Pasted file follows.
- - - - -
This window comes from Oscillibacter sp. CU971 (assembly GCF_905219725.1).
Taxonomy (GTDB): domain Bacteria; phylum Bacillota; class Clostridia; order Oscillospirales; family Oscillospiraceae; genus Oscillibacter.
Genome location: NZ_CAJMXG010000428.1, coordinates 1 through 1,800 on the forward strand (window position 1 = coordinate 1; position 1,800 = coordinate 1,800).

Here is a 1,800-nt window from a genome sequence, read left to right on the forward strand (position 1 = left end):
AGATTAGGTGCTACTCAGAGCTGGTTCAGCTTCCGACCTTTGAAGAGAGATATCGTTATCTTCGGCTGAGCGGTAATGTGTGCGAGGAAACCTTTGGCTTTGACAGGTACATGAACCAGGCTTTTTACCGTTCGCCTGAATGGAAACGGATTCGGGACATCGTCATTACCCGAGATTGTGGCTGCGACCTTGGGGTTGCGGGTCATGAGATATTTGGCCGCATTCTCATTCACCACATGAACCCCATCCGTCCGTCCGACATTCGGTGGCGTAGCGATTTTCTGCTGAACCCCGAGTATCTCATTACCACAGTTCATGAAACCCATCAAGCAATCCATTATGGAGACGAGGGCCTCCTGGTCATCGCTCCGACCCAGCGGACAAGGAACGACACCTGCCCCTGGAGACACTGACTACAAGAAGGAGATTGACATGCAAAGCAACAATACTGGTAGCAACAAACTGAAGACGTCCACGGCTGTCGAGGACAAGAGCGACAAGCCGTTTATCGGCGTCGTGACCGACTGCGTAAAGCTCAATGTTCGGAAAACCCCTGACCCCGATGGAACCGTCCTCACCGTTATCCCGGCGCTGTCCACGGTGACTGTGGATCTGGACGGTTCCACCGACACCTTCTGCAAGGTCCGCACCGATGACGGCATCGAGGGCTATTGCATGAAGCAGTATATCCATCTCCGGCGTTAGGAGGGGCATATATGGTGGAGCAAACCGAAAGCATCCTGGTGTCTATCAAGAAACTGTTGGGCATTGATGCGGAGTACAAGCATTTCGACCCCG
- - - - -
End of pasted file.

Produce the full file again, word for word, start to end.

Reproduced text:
This window comes from Oscillibacter sp. CU971 (assembly GCF_905219725.1).
Taxonomy (GTDB): domain Bacteria; phylum Bacillota; class Clostridia; order Oscillospirales; family Oscillospiraceae; genus Oscillibacter.
Genome location: NZ_CAJMXG010000428.1, coordinates 1 through 1,800 on the forward strand (window position 1 = coordinate 1; position 1,800 = coordinate 1,800).

Here is a 1,800-nt window from a genome sequence, read left to right on the forward strand (position 1 = left end):
AGATTAGGTGCTACTCAGAGCTGGTTCAGCTTCCGACCTTTGAAGAGAGATATCGTTATCTTCGGCTGAGCGGTAATGTGTGCGAGGAAACCTTTGGCTTTGACAGGTACATGAACCAGGCTTTTTACCGTTCGCCTGAATGGAAACGGATTCGGGACATCGTCATTACCCGAGATTGTGGCTGCGACCTTGGGGTTGCGGGTCATGAGATATTTGGCCGCATTCTCATTCACCACATGAACCCCATCCGTCCGTCCGACATTCGGTGGCGTAGCGATTTTCTGCTGAACCCCGAGTATCTCATTACCACAGTTCATGAAACCCATCAAGCAATCCATTATGGAGACGAGGGCCTCCTGGTCATCGCTCCGACCCAGCGGACAAGGAACGACACCTGCCCCTGGAGACACTGACTACAAGAAGGAGATTGACATGCAAAGCAACAATACTGGTAGCAACAAACTGAAGACGTCCACGGCTGTCGAGGACAAGAGCGACAAGCCGTTTATCGGCGTCGTGACCGACTGCGTAAAGCTCAATGTTCGGAAAACCCCTGACCCCGATGGAACCGTCCTCACCGTTATCCCGGCGCTGTCCACGGTGACTGTGGATCTGGACGGTTCCACCGACACCTTCTGCAAGGTCCGCACCGATGACGGCATCGAGGGCTATTGCATGAAGCAGTATATCCATCTCCGGCGTTAGGAGGGGCATATATGGTGGAGCAAACCGAAAGCATCCTGGTGTCTATCAAGAAACTGTTGGGCATTGATGCGGAGTACAAGCATTTCGACCCCG